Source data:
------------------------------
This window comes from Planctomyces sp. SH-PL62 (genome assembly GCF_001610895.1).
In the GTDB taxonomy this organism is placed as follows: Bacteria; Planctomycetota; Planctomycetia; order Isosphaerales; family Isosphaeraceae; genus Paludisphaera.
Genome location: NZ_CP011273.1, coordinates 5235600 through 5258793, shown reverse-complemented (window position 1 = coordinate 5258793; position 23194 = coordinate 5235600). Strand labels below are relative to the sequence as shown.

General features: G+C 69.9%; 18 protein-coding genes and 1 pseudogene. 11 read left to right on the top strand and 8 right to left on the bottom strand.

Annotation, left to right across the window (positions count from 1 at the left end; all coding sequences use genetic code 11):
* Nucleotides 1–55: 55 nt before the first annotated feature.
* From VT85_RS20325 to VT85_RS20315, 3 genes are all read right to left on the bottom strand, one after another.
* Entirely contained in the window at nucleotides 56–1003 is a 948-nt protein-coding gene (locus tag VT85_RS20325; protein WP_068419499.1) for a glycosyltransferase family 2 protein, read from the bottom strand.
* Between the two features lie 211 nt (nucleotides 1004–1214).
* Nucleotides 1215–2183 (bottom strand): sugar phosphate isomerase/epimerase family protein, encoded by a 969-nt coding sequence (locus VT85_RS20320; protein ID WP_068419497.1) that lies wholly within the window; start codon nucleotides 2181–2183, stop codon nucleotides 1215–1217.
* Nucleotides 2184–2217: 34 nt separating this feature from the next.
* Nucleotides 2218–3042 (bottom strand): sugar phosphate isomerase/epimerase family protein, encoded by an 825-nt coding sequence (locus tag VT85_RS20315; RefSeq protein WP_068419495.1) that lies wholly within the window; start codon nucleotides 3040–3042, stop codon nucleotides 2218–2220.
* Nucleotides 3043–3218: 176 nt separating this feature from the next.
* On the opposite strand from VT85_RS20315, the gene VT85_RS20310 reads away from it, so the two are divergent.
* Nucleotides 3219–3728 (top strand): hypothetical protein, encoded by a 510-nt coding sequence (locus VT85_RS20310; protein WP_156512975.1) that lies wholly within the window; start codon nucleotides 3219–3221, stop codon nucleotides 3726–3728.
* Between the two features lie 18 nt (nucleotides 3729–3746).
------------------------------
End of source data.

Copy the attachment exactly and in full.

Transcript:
This window comes from Planctomyces sp. SH-PL62 (genome assembly GCF_001610895.1).
In the GTDB taxonomy this organism is placed as follows: Bacteria; Planctomycetota; Planctomycetia; order Isosphaerales; family Isosphaeraceae; genus Paludisphaera.
Genome location: NZ_CP011273.1, coordinates 5235600 through 5258793, shown reverse-complemented (window position 1 = coordinate 5258793; position 23194 = coordinate 5235600). Strand labels below are relative to the sequence as shown.

General features: G+C 69.9%; 18 protein-coding genes and 1 pseudogene. 11 read left to right on the top strand and 8 right to left on the bottom strand.

Annotation, left to right across the window (positions count from 1 at the left end; all coding sequences use genetic code 11):
* Nucleotides 1–55: 55 nt before the first annotated feature.
* From VT85_RS20325 to VT85_RS20315, 3 genes are all read right to left on the bottom strand, one after another.
* Entirely contained in the window at nucleotides 56–1003 is a 948-nt protein-coding gene (locus tag VT85_RS20325; protein WP_068419499.1) for a glycosyltransferase family 2 protein, read from the bottom strand.
* Between the two features lie 211 nt (nucleotides 1004–1214).
* Nucleotides 1215–2183 (bottom strand): sugar phosphate isomerase/epimerase family protein, encoded by a 969-nt coding sequence (locus VT85_RS20320; protein ID WP_068419497.1) that lies wholly within the window; start codon nucleotides 2181–2183, stop codon nucleotides 1215–1217.
* Nucleotides 2184–2217: 34 nt separating this feature from the next.
* Nucleotides 2218–3042 (bottom strand): sugar phosphate isomerase/epimerase family protein, encoded by an 825-nt coding sequence (locus tag VT85_RS20315; RefSeq protein WP_068419495.1) that lies wholly within the window; start codon nucleotides 3040–3042, stop codon nucleotides 2218–2220.
* Nucleotides 3043–3218: 176 nt separating this feature from the next.
* On the opposite strand from VT85_RS20315, the gene VT85_RS20310 reads away from it, so the two are divergent.
* Nucleotides 3219–3728 (top strand): hypothetical protein, encoded by a 510-nt coding sequence (locus VT85_RS20310; protein WP_156512975.1) that lies wholly within the window; start codon nucleotides 3219–3221, stop codon nucleotides 3726–3728.
* Between the two features lie 18 nt (nucleotides 3729–3746).